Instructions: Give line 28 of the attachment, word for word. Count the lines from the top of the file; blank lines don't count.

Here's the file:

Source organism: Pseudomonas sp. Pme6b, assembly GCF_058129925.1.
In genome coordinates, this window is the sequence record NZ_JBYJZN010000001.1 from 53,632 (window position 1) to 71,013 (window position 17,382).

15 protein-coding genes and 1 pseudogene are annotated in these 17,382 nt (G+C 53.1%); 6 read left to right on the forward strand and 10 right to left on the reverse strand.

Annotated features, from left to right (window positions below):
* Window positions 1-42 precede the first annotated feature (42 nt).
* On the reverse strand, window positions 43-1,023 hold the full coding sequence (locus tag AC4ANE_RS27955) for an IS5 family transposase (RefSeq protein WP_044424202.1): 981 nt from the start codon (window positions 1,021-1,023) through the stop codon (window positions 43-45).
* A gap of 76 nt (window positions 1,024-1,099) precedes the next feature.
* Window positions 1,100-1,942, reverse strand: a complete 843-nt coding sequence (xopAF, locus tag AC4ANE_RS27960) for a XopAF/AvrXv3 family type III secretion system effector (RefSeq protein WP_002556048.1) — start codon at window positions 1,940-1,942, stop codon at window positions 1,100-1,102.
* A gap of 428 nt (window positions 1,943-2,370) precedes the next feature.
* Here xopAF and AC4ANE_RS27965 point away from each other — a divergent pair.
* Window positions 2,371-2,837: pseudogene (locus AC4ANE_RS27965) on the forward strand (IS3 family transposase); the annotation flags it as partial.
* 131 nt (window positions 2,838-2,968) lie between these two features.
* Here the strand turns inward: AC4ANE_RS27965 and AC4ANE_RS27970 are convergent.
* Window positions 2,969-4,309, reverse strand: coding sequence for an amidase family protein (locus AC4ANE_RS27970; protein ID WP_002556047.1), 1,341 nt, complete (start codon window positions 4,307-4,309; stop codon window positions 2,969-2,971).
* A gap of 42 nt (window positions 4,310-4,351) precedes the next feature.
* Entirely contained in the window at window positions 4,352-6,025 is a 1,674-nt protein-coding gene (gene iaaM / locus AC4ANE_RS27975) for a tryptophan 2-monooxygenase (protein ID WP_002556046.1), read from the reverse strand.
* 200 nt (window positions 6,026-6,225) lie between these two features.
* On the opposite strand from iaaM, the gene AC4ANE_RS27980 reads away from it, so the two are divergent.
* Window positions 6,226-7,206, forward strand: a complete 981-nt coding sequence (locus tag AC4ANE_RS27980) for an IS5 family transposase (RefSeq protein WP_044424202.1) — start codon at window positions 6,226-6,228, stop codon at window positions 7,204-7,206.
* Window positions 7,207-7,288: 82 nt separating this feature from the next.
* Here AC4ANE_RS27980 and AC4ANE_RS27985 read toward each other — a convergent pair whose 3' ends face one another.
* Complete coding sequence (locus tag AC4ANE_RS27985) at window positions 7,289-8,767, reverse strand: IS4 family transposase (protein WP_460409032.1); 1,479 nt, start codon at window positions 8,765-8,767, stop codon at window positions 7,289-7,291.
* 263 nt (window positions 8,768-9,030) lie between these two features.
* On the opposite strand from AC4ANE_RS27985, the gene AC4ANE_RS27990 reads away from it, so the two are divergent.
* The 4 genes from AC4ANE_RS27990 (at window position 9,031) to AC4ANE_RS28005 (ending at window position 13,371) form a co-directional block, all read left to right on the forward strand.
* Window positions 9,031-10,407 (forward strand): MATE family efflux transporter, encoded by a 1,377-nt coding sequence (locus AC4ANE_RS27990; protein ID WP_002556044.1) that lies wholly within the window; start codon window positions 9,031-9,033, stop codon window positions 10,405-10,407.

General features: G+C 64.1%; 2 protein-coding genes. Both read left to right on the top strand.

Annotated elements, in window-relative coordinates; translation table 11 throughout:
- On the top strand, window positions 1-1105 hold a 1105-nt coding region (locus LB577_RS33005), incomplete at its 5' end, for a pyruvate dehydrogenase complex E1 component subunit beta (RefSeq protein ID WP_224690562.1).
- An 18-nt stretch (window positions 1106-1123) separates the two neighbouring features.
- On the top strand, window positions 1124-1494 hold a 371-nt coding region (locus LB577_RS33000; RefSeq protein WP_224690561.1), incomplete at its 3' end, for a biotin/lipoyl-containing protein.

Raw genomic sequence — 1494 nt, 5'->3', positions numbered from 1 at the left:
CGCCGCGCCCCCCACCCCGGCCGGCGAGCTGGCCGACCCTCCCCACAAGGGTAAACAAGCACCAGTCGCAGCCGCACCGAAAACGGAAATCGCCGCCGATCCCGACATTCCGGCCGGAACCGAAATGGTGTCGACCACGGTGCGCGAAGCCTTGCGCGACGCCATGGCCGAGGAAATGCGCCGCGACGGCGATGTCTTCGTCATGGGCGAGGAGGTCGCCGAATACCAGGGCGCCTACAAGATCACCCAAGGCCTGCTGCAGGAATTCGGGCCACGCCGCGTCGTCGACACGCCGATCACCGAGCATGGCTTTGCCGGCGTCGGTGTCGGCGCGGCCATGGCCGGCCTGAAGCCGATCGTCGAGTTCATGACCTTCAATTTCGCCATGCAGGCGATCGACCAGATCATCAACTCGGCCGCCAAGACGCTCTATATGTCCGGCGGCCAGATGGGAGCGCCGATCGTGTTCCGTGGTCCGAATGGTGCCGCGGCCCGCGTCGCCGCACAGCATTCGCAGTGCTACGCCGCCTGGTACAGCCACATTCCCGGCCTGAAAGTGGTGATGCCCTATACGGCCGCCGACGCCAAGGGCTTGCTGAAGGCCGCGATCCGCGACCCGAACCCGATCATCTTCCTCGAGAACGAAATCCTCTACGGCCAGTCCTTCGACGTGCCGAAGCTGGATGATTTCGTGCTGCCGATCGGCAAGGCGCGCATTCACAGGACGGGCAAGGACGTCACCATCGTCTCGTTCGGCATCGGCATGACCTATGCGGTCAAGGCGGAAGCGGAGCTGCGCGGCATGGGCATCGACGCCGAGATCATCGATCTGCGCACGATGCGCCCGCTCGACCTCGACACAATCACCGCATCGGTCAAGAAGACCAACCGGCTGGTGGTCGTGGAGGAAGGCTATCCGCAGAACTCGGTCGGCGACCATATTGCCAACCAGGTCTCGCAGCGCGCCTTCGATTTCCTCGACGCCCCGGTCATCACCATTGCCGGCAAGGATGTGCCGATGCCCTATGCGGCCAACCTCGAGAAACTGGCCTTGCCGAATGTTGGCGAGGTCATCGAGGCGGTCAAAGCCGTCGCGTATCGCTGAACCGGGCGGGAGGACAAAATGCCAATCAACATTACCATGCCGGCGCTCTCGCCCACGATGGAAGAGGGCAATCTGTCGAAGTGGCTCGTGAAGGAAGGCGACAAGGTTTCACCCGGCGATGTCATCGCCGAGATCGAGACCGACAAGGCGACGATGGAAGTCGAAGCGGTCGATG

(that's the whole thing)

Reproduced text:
Annotated elements, in window-relative coordinates; translation table 11 throughout: